Posted by: jeanne | June 16, 2017

14 hour round trip

i believe they call it the diamond circle, as opposed to the golden circle or the full circle, or the troll peninsula circle.  being an island, people naturally think of circles when they go exploring.

but we were sitting over our first cup of coffee on wednesday, discussing the schedule – swimming/swimming, soccer/no soccer – and the weather.  it’s forecast to rain for the next almost week (so what), and wednesday was supposed to be sunny and warm.  i had to see the mayor, and there was no soccer for either boy because of games, so we thought why not go now while we can?  it was beginning to look like we weren’t going to be able to go, and i really really wanted jim and the boys to see some of the really special sights of north iceland.

the visit with the mayor was great.  he was horribly busy, so i was delayed for about 45 minutes, but since alice’s house is directly behind the mayor’s office, it was easy to dash back to the house and make a bunch of sandwiches and do other preparations.  i spent some time talking to the mayor’s assistant, who is the head of the rotary club (who gave me coffee at the pool the day before – 3 jobs…), and we are the same age, and that’s always nice.  he told me the same thing they all do, which is that they once traveled from olafsfjordur to hofsos in 2 hours.  i’ve heard this from everybody i talk to – a trip that takes over an hour by car, they once did in 20 minutes on foot.  in the snow.  i tend to take that with a huge dose of salts, as i do all irish jokes.  but what if they’re right?

the mayor listened to all my plans, only raised his eyebrows at the idea for the troll bus shelter (a shipping container and old bales of hay), asked me to draw him up a proposal by friday, and said he would run it past the planning committee.  and since they’re not a bureaucracy here, he said it should cause no problems.  then i told him i would need ladders or scaffolding and a lift for some of the murals, and he wasn’t sure.  but i’ll deal with that when i get to it.

and when that was done, i packed the boys into the car, and off we went.  it was just after noon.  our first stop was in akureyri, where i made a special trip to the red cross and salvation army (across the street from each other) to get a thank you gift for our housesitter, jasper, as well as a couple of toys for the boys, because they’d neglected to bring anything to play with for our trip.  the lady only charged us for the two large coffee mugs we bought (200kr), and gave us the toys – a soft soccer ball for avery, a little white dog like his lillie for conner).  we passed the swimming pool on the way out of town, and after the usual complaints about why we can’t go swimming, they marveled at the slides, which are still being built.  nevertheless, it’s still a great pool, and i plan to take them to it on the way to deliver jim and avery to siggi and runa for their trip back home.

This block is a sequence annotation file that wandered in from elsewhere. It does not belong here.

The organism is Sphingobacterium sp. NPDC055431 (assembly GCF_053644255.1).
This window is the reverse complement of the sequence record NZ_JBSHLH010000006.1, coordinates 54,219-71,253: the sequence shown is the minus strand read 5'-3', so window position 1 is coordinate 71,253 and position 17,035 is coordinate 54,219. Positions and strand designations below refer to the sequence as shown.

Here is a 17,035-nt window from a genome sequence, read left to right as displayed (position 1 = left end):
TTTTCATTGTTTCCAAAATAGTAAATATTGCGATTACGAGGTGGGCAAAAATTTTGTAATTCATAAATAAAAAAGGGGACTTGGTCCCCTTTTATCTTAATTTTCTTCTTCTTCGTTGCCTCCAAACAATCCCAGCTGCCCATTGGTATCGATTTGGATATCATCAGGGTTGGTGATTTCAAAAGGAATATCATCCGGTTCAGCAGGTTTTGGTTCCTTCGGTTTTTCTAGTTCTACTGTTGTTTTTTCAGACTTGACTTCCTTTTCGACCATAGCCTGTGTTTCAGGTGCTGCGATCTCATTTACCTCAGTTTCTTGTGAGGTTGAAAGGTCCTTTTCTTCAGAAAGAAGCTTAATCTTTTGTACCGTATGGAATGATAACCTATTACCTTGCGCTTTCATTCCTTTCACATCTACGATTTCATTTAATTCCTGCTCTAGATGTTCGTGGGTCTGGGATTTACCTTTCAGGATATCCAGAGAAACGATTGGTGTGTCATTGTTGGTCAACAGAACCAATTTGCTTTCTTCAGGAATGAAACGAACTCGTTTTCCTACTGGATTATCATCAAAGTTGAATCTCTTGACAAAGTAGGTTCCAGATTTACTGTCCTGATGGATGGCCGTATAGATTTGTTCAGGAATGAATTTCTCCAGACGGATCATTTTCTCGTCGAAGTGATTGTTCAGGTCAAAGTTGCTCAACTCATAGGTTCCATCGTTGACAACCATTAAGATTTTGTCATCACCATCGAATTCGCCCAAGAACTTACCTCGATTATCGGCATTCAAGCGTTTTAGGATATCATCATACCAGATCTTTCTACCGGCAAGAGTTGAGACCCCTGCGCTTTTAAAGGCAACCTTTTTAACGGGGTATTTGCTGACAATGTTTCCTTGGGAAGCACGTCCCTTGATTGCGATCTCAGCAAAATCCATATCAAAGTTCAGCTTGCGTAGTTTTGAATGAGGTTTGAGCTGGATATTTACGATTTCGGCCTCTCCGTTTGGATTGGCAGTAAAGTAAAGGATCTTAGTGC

the part grandpa didn’t see




our second stop, an hour later, was at the godafoss falls.  it’s right on the road, so you can’t miss seeing all the cars and tour buses parked on either side of the river.  we got out, and i made sure the boys didn’t run, or get anywhere near the edge, but even so they tried my patience a couple of times.  it’s a not horribly large falls, and there were kayakers taking the plunge and doing a competent job of it.  jim wanted to cross over the rocks to get to a better vantage point to take photos, but he didn’t bring his boots and only had his shoes that get slippery when wet, so i discouraged him, and avery and i crossed instead.  and all was great until some guy with a backpack got right in front of us and never noticed he was edging us to the edge.  and he didn’t speak english either, so he didn’t hear me warning him not to back up into us.  but the falls were magnificent, and we enjoyed our little time there, especially when we got far enough from the edge that i could let the boys run around a little.  at that point i made a sandwich for myself, and the boys had their skyr.  and we continued.


the next stop was dimmuborgir, the home of the yule lads, a bunch of juvenile delinquent trolls who act as iceland’s santa clause(s).  it’s next to myvatn lake, named after the midges who torment visitors.  they midges were out, but not so bad – we only had to drive with the windows open for awhile to flush them out of the car.  i had only stopped at the parking lot with lara when we visited in 2014.  at that time there was a large barrel with a crass solicitation for donations written by the trolls (or their managers).  now, there’s a visitor’s center and cafe, so same thing, right?  but this time, to a chorus of ‘do we have to?’ we went and walked the shortest of the trails.  it’s a truly magnificent landscape, with large lava formations at every turn.  at one point we were overtaken by a tourbusload of french and/or italian tourists, who then stopped for a lecture, blocking the path.  but that was okay, because i found i understood most of what the tourguide was saying (yay duolingo).  the boys loved the place, and jim lagged behind taking dozens of photos.



a troll cave